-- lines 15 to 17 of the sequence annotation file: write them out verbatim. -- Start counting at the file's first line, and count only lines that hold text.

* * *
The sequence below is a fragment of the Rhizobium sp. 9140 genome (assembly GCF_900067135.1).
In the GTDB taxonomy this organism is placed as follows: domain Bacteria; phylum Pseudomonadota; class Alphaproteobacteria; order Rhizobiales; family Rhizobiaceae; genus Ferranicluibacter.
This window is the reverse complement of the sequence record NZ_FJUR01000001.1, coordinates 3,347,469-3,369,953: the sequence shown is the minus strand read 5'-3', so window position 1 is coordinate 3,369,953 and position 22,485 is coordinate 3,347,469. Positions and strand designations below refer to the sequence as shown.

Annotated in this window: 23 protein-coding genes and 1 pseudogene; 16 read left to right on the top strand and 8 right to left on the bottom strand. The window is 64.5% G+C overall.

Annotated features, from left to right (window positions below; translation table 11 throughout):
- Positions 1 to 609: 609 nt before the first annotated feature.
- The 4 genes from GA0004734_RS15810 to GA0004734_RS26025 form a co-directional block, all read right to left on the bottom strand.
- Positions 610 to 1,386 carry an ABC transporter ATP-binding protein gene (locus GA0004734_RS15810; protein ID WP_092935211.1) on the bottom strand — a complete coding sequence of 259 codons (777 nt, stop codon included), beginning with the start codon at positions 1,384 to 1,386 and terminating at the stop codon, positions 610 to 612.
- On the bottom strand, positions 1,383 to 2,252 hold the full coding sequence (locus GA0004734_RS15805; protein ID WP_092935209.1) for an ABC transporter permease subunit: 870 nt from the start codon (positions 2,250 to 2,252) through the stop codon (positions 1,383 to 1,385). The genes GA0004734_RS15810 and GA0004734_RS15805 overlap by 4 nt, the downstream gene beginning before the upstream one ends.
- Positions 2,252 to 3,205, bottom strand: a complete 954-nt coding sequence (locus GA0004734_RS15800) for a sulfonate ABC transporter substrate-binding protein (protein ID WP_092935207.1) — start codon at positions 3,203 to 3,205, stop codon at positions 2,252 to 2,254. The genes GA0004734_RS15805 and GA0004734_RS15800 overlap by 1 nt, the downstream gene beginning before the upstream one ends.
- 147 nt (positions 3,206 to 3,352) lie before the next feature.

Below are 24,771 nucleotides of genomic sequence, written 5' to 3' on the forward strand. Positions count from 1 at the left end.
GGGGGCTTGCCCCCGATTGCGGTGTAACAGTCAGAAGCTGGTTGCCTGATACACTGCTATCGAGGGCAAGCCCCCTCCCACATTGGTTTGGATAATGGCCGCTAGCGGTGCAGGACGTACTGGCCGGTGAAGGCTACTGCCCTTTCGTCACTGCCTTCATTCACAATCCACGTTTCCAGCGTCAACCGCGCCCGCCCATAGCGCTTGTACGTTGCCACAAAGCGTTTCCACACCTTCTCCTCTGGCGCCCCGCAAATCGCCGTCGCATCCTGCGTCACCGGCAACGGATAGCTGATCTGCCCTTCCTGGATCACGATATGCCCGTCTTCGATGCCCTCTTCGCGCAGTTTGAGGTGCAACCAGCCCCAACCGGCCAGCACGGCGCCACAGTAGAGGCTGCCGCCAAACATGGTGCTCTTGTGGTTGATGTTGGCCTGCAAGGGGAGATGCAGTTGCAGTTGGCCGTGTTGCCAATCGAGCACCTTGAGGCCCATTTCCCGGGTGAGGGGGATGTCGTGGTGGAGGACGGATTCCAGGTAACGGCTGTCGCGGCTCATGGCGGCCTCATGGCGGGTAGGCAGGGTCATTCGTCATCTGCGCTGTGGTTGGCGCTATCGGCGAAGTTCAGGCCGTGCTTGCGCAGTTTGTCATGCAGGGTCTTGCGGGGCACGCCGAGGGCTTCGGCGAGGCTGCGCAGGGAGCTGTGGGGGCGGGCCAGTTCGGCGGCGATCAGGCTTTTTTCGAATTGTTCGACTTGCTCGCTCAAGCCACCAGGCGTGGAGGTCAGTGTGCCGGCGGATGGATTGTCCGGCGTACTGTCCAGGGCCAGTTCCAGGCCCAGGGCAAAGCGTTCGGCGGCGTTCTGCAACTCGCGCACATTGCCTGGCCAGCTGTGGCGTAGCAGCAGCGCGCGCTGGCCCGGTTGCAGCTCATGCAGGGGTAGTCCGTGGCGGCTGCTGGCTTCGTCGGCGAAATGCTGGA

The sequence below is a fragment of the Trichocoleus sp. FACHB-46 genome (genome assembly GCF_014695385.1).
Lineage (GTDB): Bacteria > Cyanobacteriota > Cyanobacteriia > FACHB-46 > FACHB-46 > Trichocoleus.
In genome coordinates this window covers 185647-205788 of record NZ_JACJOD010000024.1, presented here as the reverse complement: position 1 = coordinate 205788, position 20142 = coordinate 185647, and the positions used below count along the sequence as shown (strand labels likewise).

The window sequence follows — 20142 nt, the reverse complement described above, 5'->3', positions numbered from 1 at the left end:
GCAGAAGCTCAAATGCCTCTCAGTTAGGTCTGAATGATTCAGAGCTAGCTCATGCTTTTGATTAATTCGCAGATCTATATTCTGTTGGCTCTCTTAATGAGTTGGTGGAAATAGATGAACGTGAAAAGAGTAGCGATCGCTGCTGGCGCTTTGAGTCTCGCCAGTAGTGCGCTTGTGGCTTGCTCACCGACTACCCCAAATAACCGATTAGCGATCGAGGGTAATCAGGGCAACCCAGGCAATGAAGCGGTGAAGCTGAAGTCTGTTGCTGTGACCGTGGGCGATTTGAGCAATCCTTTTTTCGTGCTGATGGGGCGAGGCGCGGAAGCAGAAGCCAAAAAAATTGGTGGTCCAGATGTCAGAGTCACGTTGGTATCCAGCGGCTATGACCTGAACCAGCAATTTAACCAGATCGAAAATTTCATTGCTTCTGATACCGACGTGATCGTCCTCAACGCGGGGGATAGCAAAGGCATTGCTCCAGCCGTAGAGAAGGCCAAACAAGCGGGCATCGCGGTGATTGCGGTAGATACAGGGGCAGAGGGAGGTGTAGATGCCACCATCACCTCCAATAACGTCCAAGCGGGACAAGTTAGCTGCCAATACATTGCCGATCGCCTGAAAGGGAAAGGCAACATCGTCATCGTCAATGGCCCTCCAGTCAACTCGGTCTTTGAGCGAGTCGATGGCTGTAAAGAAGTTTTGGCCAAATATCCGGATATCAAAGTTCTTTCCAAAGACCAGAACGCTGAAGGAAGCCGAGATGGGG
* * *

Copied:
Lineage (GTDB): Bacteria > Cyanobacteriota > Cyanobacteriia > FACHB-46 > FACHB-46 > Trichocoleus.
In genome coordinates this window covers 185647-205788 of record NZ_JACJOD010000024.1, presented here as the reverse complement: position 1 = coordinate 205788, position 20142 = coordinate 185647, and the positions used below count along the sequence as shown (strand labels likewise).

The window sequence follows — 20142 nt, the reverse complement described above, 5'->3', positions numbered from 1 at the left end: